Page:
A Centenary of Flood

Nine images of Norwich, flooded in 1912, and shown in The Graphic on Saturday September 7, are labelled thus:
The Flood — which swamped Norwich

  • The Fireside
  • The Fane
  • The Factory
  • Police at Work
  • Lord Wodehouse distributing bread
  • Some of the Injured
Making the best of it
  • By Boat
  • By Railway
  • By Cart
Norwich was literally swamped by floods last week, the water being thirteen feet deep in some parts of the town and the streets being converted into angry torrents. For twenty-four hours the town was completely isolated – no fewer than forty bridges and culverts having been swept away – and fifteen thousand persons were driven from their homes or sustained damage to their property. The police organised a special service of boats and carts for rescue work.
Away from Norwich:
Where Jonas Hanway could not help us: August Flood scenes in town and country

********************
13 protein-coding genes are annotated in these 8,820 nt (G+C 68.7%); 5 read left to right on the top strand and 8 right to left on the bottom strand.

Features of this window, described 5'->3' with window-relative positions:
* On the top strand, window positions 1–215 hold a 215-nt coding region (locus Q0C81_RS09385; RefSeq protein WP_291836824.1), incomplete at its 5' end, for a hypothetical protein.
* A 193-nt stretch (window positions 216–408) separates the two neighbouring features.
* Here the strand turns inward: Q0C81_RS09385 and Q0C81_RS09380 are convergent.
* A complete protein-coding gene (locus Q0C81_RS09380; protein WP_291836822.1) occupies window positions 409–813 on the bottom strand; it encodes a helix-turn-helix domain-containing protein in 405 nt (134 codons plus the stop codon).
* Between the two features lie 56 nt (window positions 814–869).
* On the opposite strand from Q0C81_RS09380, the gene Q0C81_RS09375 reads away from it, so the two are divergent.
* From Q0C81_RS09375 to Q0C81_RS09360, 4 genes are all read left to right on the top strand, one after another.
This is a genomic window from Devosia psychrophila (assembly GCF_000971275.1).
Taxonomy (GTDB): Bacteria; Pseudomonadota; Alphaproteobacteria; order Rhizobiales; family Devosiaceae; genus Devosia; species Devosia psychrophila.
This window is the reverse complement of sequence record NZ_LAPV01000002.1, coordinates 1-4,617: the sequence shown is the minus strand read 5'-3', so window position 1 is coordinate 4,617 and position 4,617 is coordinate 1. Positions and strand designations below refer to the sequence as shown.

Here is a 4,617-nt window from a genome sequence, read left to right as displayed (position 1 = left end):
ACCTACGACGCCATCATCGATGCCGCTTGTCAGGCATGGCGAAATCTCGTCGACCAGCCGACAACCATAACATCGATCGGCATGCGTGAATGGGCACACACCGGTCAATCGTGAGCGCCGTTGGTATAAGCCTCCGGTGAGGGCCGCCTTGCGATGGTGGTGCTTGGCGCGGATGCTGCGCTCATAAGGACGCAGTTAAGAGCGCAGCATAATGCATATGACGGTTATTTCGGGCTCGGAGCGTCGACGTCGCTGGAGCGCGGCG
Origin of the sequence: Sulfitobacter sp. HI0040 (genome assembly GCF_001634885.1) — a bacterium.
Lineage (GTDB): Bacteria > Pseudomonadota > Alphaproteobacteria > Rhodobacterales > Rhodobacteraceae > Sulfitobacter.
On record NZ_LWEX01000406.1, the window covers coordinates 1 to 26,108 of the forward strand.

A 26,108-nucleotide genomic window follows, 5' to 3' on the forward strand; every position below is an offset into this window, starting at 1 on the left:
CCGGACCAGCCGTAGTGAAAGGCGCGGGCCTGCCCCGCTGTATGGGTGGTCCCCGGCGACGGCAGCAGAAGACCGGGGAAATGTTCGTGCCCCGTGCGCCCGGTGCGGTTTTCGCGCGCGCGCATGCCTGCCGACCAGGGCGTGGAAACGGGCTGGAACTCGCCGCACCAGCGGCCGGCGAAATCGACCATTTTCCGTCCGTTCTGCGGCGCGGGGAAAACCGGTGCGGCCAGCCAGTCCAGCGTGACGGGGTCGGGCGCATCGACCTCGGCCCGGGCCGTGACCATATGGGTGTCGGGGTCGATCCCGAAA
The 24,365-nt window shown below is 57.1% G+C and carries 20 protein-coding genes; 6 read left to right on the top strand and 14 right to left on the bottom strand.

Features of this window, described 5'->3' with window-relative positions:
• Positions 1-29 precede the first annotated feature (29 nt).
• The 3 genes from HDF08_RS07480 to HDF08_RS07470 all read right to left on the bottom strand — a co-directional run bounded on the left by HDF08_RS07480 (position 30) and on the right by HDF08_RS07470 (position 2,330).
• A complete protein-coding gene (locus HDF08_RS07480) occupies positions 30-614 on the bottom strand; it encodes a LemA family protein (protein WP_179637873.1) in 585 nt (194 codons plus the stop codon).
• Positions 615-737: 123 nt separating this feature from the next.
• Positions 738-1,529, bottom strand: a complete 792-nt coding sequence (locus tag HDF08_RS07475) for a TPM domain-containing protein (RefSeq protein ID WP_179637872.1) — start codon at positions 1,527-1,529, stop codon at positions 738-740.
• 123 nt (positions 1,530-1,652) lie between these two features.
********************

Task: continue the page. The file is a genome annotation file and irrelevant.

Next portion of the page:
19120831FloodTents1024 19120831LondonFloods1024 19120831FloodStacks1024
  • At Swaffham: The flooded camp of the Guards' Brigade
  • In London: Rotten Row on Saturday Morning
  • Anywhere in England: A hayfield under water
And who on earth was Jonas Hanway, and what's he got to do with it? Nothing really. It's just journalism at it again, looking for any tenuous connection to hand. Apparently, the first Englishman to sport an umbrella was born in 1712 - so this makes 1912 the 'two-hundredth anniversary of the umbrella'. Tada. And now it's the three hundredth, again marked by unusually heavy flood weather. Well, it's an anniversary of sorts. A bit of a stretch though.
St Neots, one of the worst hit places, made the cover.